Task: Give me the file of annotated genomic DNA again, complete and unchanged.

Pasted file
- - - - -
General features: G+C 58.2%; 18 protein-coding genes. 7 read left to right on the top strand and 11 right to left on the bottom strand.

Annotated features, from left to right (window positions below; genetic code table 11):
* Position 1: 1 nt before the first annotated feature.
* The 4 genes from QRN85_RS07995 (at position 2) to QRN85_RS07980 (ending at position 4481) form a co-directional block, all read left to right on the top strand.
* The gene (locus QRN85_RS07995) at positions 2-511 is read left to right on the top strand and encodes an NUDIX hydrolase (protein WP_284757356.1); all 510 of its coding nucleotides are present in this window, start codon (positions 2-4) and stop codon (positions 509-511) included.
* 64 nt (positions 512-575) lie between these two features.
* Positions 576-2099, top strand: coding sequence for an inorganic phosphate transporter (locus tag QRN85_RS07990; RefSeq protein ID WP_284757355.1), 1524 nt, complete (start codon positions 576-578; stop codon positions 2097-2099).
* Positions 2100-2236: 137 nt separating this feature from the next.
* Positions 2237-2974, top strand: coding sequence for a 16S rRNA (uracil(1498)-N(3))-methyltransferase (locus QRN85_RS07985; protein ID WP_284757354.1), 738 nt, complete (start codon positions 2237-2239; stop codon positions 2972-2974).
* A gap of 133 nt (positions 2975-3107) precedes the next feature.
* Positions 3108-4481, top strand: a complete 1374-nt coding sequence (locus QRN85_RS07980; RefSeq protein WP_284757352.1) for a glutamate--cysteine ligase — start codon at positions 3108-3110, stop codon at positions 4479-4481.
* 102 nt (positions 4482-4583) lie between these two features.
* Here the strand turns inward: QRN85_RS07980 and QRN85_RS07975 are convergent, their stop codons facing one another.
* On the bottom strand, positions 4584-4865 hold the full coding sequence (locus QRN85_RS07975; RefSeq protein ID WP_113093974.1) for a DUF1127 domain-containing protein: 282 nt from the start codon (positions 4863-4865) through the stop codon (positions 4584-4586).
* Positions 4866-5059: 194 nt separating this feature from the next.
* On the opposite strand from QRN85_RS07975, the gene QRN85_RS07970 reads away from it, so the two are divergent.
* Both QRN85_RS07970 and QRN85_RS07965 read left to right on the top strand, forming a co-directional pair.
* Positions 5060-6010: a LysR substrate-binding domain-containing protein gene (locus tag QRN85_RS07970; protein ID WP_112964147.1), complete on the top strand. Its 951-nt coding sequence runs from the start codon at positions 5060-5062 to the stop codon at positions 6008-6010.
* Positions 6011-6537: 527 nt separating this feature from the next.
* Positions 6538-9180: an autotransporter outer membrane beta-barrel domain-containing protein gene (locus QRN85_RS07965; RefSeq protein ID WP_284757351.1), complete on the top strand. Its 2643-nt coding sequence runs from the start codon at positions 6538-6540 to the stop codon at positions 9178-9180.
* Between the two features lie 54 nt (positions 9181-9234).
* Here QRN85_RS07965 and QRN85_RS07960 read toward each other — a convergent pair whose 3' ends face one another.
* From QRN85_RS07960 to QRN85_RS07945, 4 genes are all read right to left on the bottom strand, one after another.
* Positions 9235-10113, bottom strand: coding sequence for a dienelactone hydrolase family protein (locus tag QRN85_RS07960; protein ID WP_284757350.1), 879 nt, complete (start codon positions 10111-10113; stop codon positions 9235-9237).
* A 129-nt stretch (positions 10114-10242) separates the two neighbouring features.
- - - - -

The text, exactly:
General features: G+C 58.2%; 18 protein-coding genes. 7 read left to right on the top strand and 11 right to left on the bottom strand.

Annotated features, from left to right (window positions below; genetic code table 11):
* Position 1: 1 nt before the first annotated feature.
* The 4 genes from QRN85_RS07995 (at position 2) to QRN85_RS07980 (ending at position 4481) form a co-directional block, all read left to right on the top strand.
* The gene (locus QRN85_RS07995) at positions 2-511 is read left to right on the top strand and encodes an NUDIX hydrolase (protein WP_284757356.1); all 510 of its coding nucleotides are present in this window, start codon (positions 2-4) and stop codon (positions 509-511) included.
* 64 nt (positions 512-575) lie between these two features.
* Positions 576-2099, top strand: coding sequence for an inorganic phosphate transporter (locus tag QRN85_RS07990; RefSeq protein ID WP_284757355.1), 1524 nt, complete (start codon positions 576-578; stop codon positions 2097-2099).
* Positions 2100-2236: 137 nt separating this feature from the next.
* Positions 2237-2974, top strand: coding sequence for a 16S rRNA (uracil(1498)-N(3))-methyltransferase (locus QRN85_RS07985; protein ID WP_284757354.1), 738 nt, complete (start codon positions 2237-2239; stop codon positions 2972-2974).
* A gap of 133 nt (positions 2975-3107) precedes the next feature.
* Positions 3108-4481, top strand: a complete 1374-nt coding sequence (locus QRN85_RS07980; RefSeq protein WP_284757352.1) for a glutamate--cysteine ligase — start codon at positions 3108-3110, stop codon at positions 4479-4481.
* 102 nt (positions 4482-4583) lie between these two features.
* Here the strand turns inward: QRN85_RS07980 and QRN85_RS07975 are convergent, their stop codons facing one another.
* On the bottom strand, positions 4584-4865 hold the full coding sequence (locus QRN85_RS07975; RefSeq protein ID WP_113093974.1) for a DUF1127 domain-containing protein: 282 nt from the start codon (positions 4863-4865) through the stop codon (positions 4584-4586).
* Positions 4866-5059: 194 nt separating this feature from the next.
* On the opposite strand from QRN85_RS07975, the gene QRN85_RS07970 reads away from it, so the two are divergent.
* Both QRN85_RS07970 and QRN85_RS07965 read left to right on the top strand, forming a co-directional pair.
* Positions 5060-6010: a LysR substrate-binding domain-containing protein gene (locus tag QRN85_RS07970; protein ID WP_112964147.1), complete on the top strand. Its 951-nt coding sequence runs from the start codon at positions 5060-5062 to the stop codon at positions 6008-6010.
* Positions 6011-6537: 527 nt separating this feature from the next.
* Positions 6538-9180: an autotransporter outer membrane beta-barrel domain-containing protein gene (locus QRN85_RS07965; RefSeq protein ID WP_284757351.1), complete on the top strand. Its 2643-nt coding sequence runs from the start codon at positions 6538-6540 to the stop codon at positions 9178-9180.
* Between the two features lie 54 nt (positions 9181-9234).
* Here QRN85_RS07965 and QRN85_RS07960 read toward each other — a convergent pair whose 3' ends face one another.
* From QRN85_RS07960 to QRN85_RS07945, 4 genes are all read right to left on the bottom strand, one after another.
* Positions 9235-10113, bottom strand: coding sequence for a dienelactone hydrolase family protein (locus tag QRN85_RS07960; protein ID WP_284757350.1), 879 nt, complete (start codon positions 10111-10113; stop codon positions 9235-9237).
* A 129-nt stretch (positions 10114-10242) separates the two neighbouring features.